Dota 2’s tutorial sucks, so Dota 2 players are spending $25,000 to make a new one

Dota 2's tutorial sucks, so Dota 2 players are spending $25,000 to make a new one

It’s a perennial joke in the Dota 2 community that the last tutorial started with the objective to buy a Stout Shield—an item that was removed from the game three weeks later. Everyone who regularly plays Dota 2 knows that a key “feature” of the game is that any tutorial for Dota 2 is a truly awful, nigh-unusable new player experience. What tutorials once existed were rapidly loaded with outdated mechanics, inaccuracies, or worse: Dota 2 is a game that regularly reinvents huge parts of itself with massive shakeups like the late 2019 Outlanders patch. Since the Stout Shield fiasco, a tutorial has been all but written off as impossible or even undesirable: Most Dota players just learn from an internet personality or are roped in by friends who teach them the game.

It’s a strange, gaping hole in one of the PC’s most popular games since 2013. And it’s something that’s in the forefront of some Dota players’ minds as the release of a high-profile Dota 2 anime spin-off on Netflix approaches, an event that could draw a surge of new players to Dota in years (either in anticipation or reaction, The Witcher 3’s average concurrent players more than doubled in December 2019 as the Netflix series released). Community member, streamer, Dota host, and notable Techies-playing degenerate SirActionSlacks is spearheading an effort to create and fund a one-time tutorial for Dota 2 to release around the show’s premiere.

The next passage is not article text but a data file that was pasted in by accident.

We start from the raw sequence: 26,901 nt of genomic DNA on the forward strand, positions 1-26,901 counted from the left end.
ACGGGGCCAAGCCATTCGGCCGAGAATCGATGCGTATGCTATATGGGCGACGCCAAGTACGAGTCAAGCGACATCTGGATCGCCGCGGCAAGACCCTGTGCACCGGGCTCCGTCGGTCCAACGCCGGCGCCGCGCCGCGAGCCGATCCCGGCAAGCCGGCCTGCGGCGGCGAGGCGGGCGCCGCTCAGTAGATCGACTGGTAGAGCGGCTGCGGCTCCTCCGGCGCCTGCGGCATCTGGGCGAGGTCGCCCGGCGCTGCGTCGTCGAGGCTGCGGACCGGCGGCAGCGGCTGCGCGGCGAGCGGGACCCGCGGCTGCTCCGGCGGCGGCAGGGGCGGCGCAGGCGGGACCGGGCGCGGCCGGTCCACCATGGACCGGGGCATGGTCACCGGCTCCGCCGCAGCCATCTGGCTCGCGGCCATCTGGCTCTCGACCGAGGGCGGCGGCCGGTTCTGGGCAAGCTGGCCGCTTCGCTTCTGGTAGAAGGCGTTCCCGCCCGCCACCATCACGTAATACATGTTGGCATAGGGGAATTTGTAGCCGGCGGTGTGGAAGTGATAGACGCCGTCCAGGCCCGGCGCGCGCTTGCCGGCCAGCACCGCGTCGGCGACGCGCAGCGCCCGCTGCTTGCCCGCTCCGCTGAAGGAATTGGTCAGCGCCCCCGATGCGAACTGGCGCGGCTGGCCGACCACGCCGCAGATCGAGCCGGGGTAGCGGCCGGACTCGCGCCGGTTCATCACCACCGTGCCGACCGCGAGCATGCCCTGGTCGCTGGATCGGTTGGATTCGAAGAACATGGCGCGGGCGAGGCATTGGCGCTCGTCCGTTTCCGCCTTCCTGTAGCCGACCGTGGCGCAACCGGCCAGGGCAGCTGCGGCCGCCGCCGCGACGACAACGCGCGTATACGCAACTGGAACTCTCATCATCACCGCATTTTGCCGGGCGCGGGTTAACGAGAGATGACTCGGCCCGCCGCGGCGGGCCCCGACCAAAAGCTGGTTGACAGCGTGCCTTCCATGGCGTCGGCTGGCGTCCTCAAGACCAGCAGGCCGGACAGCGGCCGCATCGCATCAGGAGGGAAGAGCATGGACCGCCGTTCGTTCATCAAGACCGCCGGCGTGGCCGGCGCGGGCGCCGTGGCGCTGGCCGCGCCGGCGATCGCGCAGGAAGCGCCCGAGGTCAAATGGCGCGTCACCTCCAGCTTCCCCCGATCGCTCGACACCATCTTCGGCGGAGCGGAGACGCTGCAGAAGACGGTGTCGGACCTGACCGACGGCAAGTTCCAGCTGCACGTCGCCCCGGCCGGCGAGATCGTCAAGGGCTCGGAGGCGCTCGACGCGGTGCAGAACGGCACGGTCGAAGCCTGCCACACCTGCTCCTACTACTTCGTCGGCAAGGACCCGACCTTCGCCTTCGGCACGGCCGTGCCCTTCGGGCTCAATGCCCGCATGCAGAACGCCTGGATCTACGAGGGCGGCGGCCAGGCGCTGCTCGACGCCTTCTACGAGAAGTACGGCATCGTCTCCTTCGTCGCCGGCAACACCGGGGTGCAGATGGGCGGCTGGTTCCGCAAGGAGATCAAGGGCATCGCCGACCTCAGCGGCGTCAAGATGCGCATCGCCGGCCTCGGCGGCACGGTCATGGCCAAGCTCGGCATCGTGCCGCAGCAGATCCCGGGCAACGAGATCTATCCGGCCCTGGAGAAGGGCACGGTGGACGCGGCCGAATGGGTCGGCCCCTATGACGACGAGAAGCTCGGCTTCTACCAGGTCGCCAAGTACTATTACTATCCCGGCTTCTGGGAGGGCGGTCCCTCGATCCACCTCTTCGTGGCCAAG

Once upon a time, this is what Dota 2’s tutorial looked like. It hasn’t existed for years. (Image credit: Valve)

It’s bizarre that a game which regularly awards a prize pool of tens of millions of dollars for its largest tournament, with the reward for the top players in 2019 coming in at $15 million, would need a community handout just to have a tutorial. But that’s what it’s going to take, apparently. Dota 2 modders, people who can make a really functional custom game, aren’t so common that they can freely work the crunch hours it’ll take to get a tutorial working in just 30 days.

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